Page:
And as for those resin plants? Their February real output plummeted by fully 28.12 percent – much more than at any time last spring, during the pandemic’s height, and the worst such performance since the 30.64 percent cratering during Great Recessionary September, 2008. In fact, constant dollar output in the industry sank to its lowest level since equally Great Recessionary March, 2009.

Another February real production decrease that looks temporary (but perhaps longer-lasting): the 8.26 percent plunge in constant dollar automotive production. The main culprit is no doubt a global shortage of semiconductors that could well weigh on the entire domestic manufacturing sector going forward.

As known by RealityChek regulars, the machinery sector is a major barometer of manufacturing’s overall health, because its products are used throughout industry. So given February’s poor results for the entire sector, it’s no surprise that real machinery output was off by 2.33 percent on month. But January’s results were upgraded tremendously – from 0.52 percent after-inflation growth to 2.59 percent. So price-adjusted machinery output is still within 1.17 percent of its final pre-pandemic levels.

Because Boeing’s protracted safety-related problems continue to clear up, aircraft and parts production notched another month of growth in real terms in February – an increase of 1.04 percent. Revisions, however, were negative, especially December’s – its previously upgraded production increase (to a strong 3.03 percent) is now judged to be a 0.61 percent decline. Largely as a result, inflation-adjusted output is now just fractionally above its February pre-pandemic level.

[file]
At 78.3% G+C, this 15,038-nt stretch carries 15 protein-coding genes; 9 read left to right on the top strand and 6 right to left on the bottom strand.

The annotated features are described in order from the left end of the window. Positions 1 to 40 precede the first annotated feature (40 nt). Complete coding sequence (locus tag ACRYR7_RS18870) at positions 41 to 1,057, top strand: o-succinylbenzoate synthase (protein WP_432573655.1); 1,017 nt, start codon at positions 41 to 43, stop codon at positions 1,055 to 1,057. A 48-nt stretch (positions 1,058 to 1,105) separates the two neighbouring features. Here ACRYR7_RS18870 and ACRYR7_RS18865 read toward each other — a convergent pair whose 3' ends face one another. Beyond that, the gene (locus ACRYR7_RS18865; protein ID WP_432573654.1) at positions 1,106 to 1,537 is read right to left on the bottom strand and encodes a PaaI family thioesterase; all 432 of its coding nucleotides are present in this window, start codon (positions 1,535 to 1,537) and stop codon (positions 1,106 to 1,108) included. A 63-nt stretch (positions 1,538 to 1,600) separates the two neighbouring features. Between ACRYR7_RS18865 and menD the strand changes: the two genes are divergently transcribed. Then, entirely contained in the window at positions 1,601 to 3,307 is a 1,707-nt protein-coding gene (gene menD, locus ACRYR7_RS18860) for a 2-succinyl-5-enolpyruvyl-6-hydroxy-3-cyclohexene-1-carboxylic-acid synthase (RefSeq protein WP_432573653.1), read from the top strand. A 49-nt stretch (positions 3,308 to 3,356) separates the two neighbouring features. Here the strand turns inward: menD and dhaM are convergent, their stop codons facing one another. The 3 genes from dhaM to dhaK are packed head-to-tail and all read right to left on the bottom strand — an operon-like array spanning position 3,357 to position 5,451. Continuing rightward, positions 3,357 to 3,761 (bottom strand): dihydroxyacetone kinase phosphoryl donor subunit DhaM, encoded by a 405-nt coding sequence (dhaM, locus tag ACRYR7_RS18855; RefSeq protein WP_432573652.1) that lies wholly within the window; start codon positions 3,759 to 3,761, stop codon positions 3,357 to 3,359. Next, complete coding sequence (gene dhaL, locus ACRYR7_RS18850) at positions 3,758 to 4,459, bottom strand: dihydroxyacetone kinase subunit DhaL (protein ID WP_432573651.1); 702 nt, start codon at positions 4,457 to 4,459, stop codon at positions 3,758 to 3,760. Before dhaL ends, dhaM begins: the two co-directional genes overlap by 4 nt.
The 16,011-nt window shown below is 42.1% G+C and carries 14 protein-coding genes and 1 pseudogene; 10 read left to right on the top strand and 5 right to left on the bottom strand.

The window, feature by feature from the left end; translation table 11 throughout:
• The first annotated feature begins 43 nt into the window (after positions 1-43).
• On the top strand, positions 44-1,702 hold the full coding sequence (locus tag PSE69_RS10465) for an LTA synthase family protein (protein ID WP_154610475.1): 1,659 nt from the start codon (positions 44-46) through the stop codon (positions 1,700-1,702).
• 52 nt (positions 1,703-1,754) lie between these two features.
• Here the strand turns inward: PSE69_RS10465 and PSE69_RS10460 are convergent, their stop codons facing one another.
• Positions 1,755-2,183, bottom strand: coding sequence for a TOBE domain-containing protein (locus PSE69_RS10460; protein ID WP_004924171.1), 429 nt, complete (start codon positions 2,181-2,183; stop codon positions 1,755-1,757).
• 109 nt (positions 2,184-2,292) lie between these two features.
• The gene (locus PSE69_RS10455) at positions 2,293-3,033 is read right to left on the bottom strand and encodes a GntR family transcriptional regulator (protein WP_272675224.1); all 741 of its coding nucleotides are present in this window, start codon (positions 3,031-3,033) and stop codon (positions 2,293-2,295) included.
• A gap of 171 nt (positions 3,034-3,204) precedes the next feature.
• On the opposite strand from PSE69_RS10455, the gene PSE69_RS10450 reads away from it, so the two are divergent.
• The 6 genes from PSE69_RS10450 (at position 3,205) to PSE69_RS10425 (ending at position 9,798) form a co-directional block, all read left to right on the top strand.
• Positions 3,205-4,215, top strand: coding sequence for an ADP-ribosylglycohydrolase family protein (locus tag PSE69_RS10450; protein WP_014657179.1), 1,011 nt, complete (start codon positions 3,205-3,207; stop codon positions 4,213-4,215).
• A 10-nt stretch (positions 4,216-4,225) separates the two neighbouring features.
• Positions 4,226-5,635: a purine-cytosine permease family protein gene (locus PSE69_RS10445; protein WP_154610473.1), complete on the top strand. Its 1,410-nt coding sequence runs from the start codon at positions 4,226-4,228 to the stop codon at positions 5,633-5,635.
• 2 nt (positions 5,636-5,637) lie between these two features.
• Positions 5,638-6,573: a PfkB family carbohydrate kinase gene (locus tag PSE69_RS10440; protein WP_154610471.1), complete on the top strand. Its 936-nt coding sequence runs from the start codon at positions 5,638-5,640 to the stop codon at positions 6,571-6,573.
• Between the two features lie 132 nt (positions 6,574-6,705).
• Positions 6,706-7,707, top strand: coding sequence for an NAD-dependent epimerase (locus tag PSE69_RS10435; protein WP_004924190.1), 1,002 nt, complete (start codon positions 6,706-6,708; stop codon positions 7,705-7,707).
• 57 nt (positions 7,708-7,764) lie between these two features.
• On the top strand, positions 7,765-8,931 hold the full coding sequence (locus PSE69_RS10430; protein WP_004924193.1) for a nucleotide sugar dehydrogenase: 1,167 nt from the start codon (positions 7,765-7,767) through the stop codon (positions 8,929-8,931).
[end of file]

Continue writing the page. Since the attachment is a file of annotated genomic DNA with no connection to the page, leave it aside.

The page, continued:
The picture was brighter in pharmaceuticals and medicines. This industry, which includes vaccines, saw its after-inflation production climbed by anorther 1.29 percent in February. Moreover, January’s initially reported robust 2.42 percent increase was revised to an even better 2.57 percent. As a result, pharmaceutical and medicines real output is now 5.62 percent higher than just before the pandemic, and should generate even better results in the coming months, as vaccine production will be surging even more strongly.

Unfortunately, the also vital medical equipment and supplies sector – which includes virus-fighting items like face masks, face masks, protective gowns, and ventilators – is still behind the curve. Constant dollar production actually dipped by 0.56 percent on month in February, although in another major revision, January’s performance is now judged to be a 1.08 percent gain rather than a 0.54 percent loss. All the same, real production in this sector (which encompasses many other products as well) is still 1.37 percent less than just before the CCP Virus and the lockdowns arrived in force.

All told, I’m still full of confidence about domestic manufacturing production, due to the Boeing, vaccines, and now the Biden stimulus effects. And don’t forget the administration’s continued reluctance to lift its predecessor’s towering and sweeping tariffs on China, and on metals imports from many countries. Lastly: The weather’s bound to keep getting better!